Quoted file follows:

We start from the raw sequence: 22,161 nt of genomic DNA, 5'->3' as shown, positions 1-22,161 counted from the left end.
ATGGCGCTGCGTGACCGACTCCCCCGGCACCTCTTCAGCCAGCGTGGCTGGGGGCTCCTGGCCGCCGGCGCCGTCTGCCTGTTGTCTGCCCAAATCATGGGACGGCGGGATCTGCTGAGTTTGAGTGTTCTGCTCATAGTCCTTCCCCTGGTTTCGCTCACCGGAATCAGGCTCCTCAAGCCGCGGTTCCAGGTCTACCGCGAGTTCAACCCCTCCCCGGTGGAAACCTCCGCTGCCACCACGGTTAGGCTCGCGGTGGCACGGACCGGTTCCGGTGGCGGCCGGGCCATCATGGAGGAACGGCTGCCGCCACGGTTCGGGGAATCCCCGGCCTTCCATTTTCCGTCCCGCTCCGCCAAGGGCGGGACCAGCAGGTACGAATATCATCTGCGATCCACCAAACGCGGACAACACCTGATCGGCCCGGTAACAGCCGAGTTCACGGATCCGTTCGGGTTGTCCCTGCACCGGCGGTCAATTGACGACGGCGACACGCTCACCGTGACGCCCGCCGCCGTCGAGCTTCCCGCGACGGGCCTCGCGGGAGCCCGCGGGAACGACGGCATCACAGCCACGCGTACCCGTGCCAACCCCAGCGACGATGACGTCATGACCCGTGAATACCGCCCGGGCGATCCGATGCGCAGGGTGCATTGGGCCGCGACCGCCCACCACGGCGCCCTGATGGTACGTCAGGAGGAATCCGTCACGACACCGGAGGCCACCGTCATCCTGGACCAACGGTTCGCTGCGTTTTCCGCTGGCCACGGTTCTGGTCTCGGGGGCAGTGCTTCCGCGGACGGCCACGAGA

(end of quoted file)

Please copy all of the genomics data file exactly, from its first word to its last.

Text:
We start from the raw sequence: 22,161 nt of genomic DNA, 5'->3' as shown, positions 1-22,161 counted from the left end.
ATGGCGCTGCGTGACCGACTCCCCCGGCACCTCTTCAGCCAGCGTGGCTGGGGGCTCCTGGCCGCCGGCGCCGTCTGCCTGTTGTCTGCCCAAATCATGGGACGGCGGGATCTGCTGAGTTTGAGTGTTCTGCTCATAGTCCTTCCCCTGGTTTCGCTCACCGGAATCAGGCTCCTCAAGCCGCGGTTCCAGGTCTACCGCGAGTTCAACCCCTCCCCGGTGGAAACCTCCGCTGCCACCACGGTTAGGCTCGCGGTGGCACGGACCGGTTCCGGTGGCGGCCGGGCCATCATGGAGGAACGGCTGCCGCCACGGTTCGGGGAATCCCCGGCCTTCCATTTTCCGTCCCGCTCCGCCAAGGGCGGGACCAGCAGGTACGAATATCATCTGCGATCCACCAAACGCGGACAACACCTGATCGGCCCGGTAACAGCCGAGTTCACGGATCCGTTCGGGTTGTCCCTGCACCGGCGGTCAATTGACGACGGCGACACGCTCACCGTGACGCCCGCCGCCGTCGAGCTTCCCGCGACGGGCCTCGCGGGAGCCCGCGGGAACGACGGCATCACAGCCACGCGTACCCGTGCCAACCCCAGCGACGATGACGTCATGACCCGTGAATACCGCCCGGGCGATCCGATGCGCAGGGTGCATTGGGCCGCGACCGCCCACCACGGCGCCCTGATGGTACGTCAGGAGGAATCCGTCACGACACCGGAGGCCACCGTCATCCTGGACCAACGGTTCGCTGCGTTTTCCGCTGGCCACGGTTCTGGTCTCGGGGGCAGTGCTTCCGCGGACGGCCACGAGA